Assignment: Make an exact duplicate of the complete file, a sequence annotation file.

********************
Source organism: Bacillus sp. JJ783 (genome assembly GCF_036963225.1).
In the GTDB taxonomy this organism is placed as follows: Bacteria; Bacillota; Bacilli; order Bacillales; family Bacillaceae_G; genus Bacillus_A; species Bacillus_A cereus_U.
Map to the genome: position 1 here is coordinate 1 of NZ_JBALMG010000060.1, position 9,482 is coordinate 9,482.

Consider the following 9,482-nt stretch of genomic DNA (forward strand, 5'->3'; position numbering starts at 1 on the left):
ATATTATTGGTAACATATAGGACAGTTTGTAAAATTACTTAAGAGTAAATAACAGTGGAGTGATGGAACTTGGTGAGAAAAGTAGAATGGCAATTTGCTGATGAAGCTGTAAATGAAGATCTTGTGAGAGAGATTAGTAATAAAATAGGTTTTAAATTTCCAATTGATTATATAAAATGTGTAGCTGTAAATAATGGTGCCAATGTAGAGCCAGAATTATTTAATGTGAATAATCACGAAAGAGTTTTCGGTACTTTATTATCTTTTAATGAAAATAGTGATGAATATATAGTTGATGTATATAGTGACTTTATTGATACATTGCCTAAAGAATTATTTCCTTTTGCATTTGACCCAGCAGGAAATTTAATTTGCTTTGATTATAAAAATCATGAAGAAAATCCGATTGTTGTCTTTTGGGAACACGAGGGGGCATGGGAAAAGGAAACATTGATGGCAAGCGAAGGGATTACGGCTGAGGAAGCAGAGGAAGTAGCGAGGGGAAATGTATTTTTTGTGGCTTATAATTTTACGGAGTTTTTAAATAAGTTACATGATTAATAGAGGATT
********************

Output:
Source organism: Bacillus sp. JJ783 (genome assembly GCF_036963225.1).
In the GTDB taxonomy this organism is placed as follows: Bacteria; Bacillota; Bacilli; order Bacillales; family Bacillaceae_G; genus Bacillus_A; species Bacillus_A cereus_U.
Map to the genome: position 1 here is coordinate 1 of NZ_JBALMG010000060.1, position 9,482 is coordinate 9,482.

Consider the following 9,482-nt stretch of genomic DNA (forward strand, 5'->3'; position numbering starts at 1 on the left):
ATATTATTGGTAACATATAGGACAGTTTGTAAAATTACTTAAGAGTAAATAACAGTGGAGTGATGGAACTTGGTGAGAAAAGTAGAATGGCAATTTGCTGATGAAGCTGTAAATGAAGATCTTGTGAGAGAGATTAGTAATAAAATAGGTTTTAAATTTCCAATTGATTATATAAAATGTGTAGCTGTAAATAATGGTGCCAATGTAGAGCCAGAATTATTTAATGTGAATAATCACGAAAGAGTTTTCGGTACTTTATTATCTTTTAATGAAAATAGTGATGAATATATAGTTGATGTATATAGTGACTTTATTGATACATTGCCTAAAGAATTATTTCCTTTTGCATTTGACCCAGCAGGAAATTTAATTTGCTTTGATTATAAAAATCATGAAGAAAATCCGATTGTTGTCTTTTGGGAACACGAGGGGGCATGGGAAAAGGAAACATTGATGGCAAGCGAAGGGATTACGGCTGAGGAAGCAGAGGAAGTAGCGAGGGGAAATGTATTTTTTGTGGCTTATAATTTTACGGAGTTTTTAAATAAGTTACATGATTAATAGAGGATT